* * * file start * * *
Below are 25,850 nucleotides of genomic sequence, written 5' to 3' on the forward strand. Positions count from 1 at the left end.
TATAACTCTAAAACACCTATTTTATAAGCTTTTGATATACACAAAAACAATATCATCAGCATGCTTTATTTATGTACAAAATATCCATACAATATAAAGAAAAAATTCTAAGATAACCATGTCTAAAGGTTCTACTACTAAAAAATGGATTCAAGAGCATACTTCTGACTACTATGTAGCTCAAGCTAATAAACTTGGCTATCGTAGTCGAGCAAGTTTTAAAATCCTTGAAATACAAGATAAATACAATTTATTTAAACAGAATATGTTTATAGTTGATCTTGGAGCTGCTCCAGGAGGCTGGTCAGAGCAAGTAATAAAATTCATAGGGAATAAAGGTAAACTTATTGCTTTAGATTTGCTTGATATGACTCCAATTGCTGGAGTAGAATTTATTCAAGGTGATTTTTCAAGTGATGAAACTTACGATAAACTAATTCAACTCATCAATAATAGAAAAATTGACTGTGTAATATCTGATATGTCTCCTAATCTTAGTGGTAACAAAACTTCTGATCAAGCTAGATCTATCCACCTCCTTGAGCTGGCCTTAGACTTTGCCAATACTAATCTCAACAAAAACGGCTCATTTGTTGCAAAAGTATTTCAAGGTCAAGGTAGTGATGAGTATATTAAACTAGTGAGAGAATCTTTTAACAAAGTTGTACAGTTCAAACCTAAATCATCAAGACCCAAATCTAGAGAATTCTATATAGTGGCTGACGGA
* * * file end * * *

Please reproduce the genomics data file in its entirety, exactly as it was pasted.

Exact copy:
Below are 25,850 nucleotides of genomic sequence, written 5' to 3' on the forward strand. Positions count from 1 at the left end.
TATAACTCTAAAACACCTATTTTATAAGCTTTTGATATACACAAAAACAATATCATCAGCATGCTTTATTTATGTACAAAATATCCATACAATATAAAGAAAAAATTCTAAGATAACCATGTCTAAAGGTTCTACTACTAAAAAATGGATTCAAGAGCATACTTCTGACTACTATGTAGCTCAAGCTAATAAACTTGGCTATCGTAGTCGAGCAAGTTTTAAAATCCTTGAAATACAAGATAAATACAATTTATTTAAACAGAATATGTTTATAGTTGATCTTGGAGCTGCTCCAGGAGGCTGGTCAGAGCAAGTAATAAAATTCATAGGGAATAAAGGTAAACTTATTGCTTTAGATTTGCTTGATATGACTCCAATTGCTGGAGTAGAATTTATTCAAGGTGATTTTTCAAGTGATGAAACTTACGATAAACTAATTCAACTCATCAATAATAGAAAAATTGACTGTGTAATATCTGATATGTCTCCTAATCTTAGTGGTAACAAAACTTCTGATCAAGCTAGATCTATCCACCTCCTTGAGCTGGCCTTAGACTTTGCCAATACTAATCTCAACAAAAACGGCTCATTTGTTGCAAAAGTATTTCAAGGTCAAGGTAGTGATGAGTATATTAAACTAGTGAGAGAATCTTTTAACAAAGTTGTACAGTTCAAACCTAAATCATCAAGACCCAAATCTAGAGAATTCTATATAGTGGCTGACGGA